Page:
Audio quality is reasonable for a system of this size. The bundled speakers could be louder, but they can fill a small room with clear sound, and don’t muddle the mid-range until volume is close to maximum. Audiophiles will want to upgrade to external speakers or headphones, but that’s true of almost any inexpensive notebook.

Dual core does its best

Our review unit arrived with an Intel Core i5-4200U processor, and 6GB of RAM. This is a typical configuration for a notebook priced around $600. We fired up SiSoft Sandra’s Processor Arithmetic test to see how it performs.

The Z40’s score of 38.42 didn’t quite match the Acer Aspire E5 14-inch, or the Dell Inspiron 15 7000 Series, but it came very close. Only the quad-core Lenovo IdeaPad Y50, which starts at around $829, proves to be far more capable.

7-Zip’s file compression benchmark mostly mirrored the above. The Z40 produced a score of 6,920 which is behind the Acer Aspire E5’s score of 7,224, but beats the Dell Inspiron 15 7000’s grade of 6,688. The quad-core IdeaPad Y50 runs away from the pack with its score of 18,790.

We also tested the Z40 using Geekbench, where it hit a multi-core score of 4,628, and in HD Tune, which showed an average hard drive read speed of 64.6 megabytes per second (MBps). While these benchmarks are new to us, and thus can’t be compared to the Z40’s closest competitors, we can say that the system’s hard drive score is rather low. We felt this in normal use as well, as the system often hesitated for several moments before loading a program.

To gauge the system’s gaming chops, we fired up 3DMark and ran two benchmarks; Cloud Gate, and Fire Strike. Here’s a look at how the Z40 measured up.

As you can see, the Z40 is the slowest system here by a small, but noticeable margin. It scored roughly 10 percent lower than the Acer Aspire E5 14-inch, overall. That’s notable, because the E5 we reviewed had the same graphics chip. This Lenovo is quicker than a system with Intel integrated graphics, but it isn’t a hardcore gaming notebook either.

That doesn’t mean it’s incompetent in this area, however. With detail set to Medium, League of Legends ran at an average of 89 frames per second, with a maximum of 111, and a minimum of 76. Increasing detail to Very High decreased the maximum to 57 FPS, with a maximum of 61 and, a minimum of 40. Though it’s no gaming powerhouse, casual games like League of Legends are enjoyable to play on the Z40.

Not one for marathons

At an inch thick and weighing 4.6 pounds, the Z40 isn’t the smallest 14-inch notebook around, but it won’t be a pain to take along on trips. Unfortunately, the battery holds the laptop back from achieving portable perfection.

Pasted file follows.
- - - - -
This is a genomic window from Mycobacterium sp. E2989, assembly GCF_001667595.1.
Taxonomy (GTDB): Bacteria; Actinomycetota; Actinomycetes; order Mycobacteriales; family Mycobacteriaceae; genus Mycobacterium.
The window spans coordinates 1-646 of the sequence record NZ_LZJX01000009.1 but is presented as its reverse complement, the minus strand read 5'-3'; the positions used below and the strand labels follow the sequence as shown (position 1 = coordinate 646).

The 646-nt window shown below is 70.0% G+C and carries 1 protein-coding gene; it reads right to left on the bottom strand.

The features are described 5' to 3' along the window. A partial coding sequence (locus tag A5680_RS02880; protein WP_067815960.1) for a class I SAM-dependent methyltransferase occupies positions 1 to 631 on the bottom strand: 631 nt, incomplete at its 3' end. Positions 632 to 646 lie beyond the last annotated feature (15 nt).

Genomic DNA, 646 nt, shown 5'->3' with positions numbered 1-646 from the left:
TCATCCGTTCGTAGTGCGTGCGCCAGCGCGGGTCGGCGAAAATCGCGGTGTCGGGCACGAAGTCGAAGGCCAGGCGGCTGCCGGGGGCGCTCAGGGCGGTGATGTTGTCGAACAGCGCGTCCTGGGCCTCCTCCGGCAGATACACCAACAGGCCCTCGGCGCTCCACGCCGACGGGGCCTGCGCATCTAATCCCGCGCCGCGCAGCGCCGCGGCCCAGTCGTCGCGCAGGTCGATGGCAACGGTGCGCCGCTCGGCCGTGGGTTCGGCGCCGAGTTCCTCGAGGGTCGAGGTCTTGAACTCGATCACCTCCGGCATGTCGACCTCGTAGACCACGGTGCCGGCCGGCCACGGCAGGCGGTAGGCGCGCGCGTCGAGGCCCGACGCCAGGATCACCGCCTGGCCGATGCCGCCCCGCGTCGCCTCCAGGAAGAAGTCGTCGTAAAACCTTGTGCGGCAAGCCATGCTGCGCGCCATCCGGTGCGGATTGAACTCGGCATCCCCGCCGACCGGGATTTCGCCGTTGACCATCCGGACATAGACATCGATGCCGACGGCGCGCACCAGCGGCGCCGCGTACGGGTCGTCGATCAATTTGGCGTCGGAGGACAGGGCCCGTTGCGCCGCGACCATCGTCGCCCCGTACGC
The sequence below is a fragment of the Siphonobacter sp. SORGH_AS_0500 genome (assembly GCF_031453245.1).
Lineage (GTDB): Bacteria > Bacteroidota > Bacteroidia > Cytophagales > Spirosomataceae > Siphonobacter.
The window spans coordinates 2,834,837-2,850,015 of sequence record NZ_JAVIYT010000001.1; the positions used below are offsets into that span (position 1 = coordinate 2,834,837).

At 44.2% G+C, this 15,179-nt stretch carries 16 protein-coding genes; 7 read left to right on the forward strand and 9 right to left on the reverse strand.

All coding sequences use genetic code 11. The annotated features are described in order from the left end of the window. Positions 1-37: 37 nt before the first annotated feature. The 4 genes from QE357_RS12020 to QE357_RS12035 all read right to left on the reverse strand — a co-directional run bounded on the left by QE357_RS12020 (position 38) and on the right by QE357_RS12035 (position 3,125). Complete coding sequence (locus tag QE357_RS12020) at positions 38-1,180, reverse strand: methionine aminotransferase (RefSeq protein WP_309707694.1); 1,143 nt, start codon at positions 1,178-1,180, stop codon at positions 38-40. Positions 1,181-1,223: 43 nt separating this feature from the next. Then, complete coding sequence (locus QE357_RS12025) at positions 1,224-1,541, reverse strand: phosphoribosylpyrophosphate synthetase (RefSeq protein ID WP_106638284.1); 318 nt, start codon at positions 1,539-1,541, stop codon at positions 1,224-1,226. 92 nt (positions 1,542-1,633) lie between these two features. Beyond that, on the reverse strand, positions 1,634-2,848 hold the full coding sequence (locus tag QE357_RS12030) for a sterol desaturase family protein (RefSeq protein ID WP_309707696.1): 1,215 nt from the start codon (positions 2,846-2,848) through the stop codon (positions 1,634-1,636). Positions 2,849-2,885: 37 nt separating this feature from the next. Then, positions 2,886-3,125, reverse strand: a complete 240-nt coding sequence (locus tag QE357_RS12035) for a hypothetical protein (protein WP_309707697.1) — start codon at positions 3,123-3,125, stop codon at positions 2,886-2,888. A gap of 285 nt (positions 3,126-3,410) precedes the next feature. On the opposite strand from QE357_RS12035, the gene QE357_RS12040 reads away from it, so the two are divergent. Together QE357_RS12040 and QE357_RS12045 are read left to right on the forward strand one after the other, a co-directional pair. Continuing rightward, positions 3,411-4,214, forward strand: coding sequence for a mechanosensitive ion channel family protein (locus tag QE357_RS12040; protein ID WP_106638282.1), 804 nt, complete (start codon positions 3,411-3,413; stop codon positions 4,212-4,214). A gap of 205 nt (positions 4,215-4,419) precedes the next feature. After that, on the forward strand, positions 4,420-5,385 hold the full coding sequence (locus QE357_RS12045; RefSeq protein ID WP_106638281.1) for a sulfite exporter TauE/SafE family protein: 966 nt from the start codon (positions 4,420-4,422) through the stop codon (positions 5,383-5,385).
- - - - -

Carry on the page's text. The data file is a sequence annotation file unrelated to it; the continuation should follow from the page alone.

Casual games like League of Legends are enjoyable to play on the Z40.

We found that the Peacekeeper Web browsing benchmark eats a full Z40 charge in just four hours and twenty two minutes. That’s an hour and a half less than the Acer Aspire E5 14-inch, and more than two hours less than the Dell Inspiron 15 7000 Series. Even the 17-inch Aspire E5 lasts ten minutes more.

This poor result is due to the Z40’s small battery, rather than high power consumption. The Z40 consumes just 9.3 watts at idle with the display’s brightness set to 100 percent, and no more than 49.3 watts at full load. That’s basically identical to the Acer Aspire E5 14-inch, which proves that its larger battery capacity wins the day.

Cool customer

Low power draw translates directly to low heat output, a boon this Lenovo fully enjoys. We recorded an average external temperature of 85 degrees Fahrenheit at idle, and 96 degrees at load. The Z40 is several degrees cooler than the Acer Aspire E5 14-inch, and up to eight degrees cooler than the Dell Inspiron 15 7000 Series.

Lenovo Z40

Yet, in spite of these results, the cooling fan is lazy. At idle, it produces an almost inaudible 33.5 decibels, and that figure increases to only 43dB at maximum load. The Aspire E5 14-inch is only one decibel louder at idle, but four times louder at load. The Inspiron 15 7000 Series and Lenovo IdeaPad Y50 also produce significantly more noise.


The Lenovo Z40 proves that there is more to a notebook than what you can see on paper. Though it seems to be quite similar to the Acer Aspire E5 14-inch, Lenovo’s competitor offers a less attractive design, shorter battery life, and slightly inferior all-round performance.

There is some good news, though. The Z40’s display quality is slightly above average (for the price), and it provides strong speakers, an optical drive, and a removable battery. Yet, these advantages are balanced by problems like the diminutive touch-pad.

Ultimately, when all is considered, this notebook is the epitome of average. We can’t remark on any single, unforgivable flaw, but the Z40 also fails to provide more than we’d expect. Consumers will find better value elsewhere.


  • Removable battery
  • Well-rounded performance
  • Cool and quiet


  • Unattractive exterior
  • Tiny touch-pad
  • Short battery life
  • Doesn’t excel in any area

Editors' Recommendations

Matthew S. Smith
Matthew S. Smith is the former Lead Editor, Reviews at Digital Trends. He previously guided the Products Team, which dives…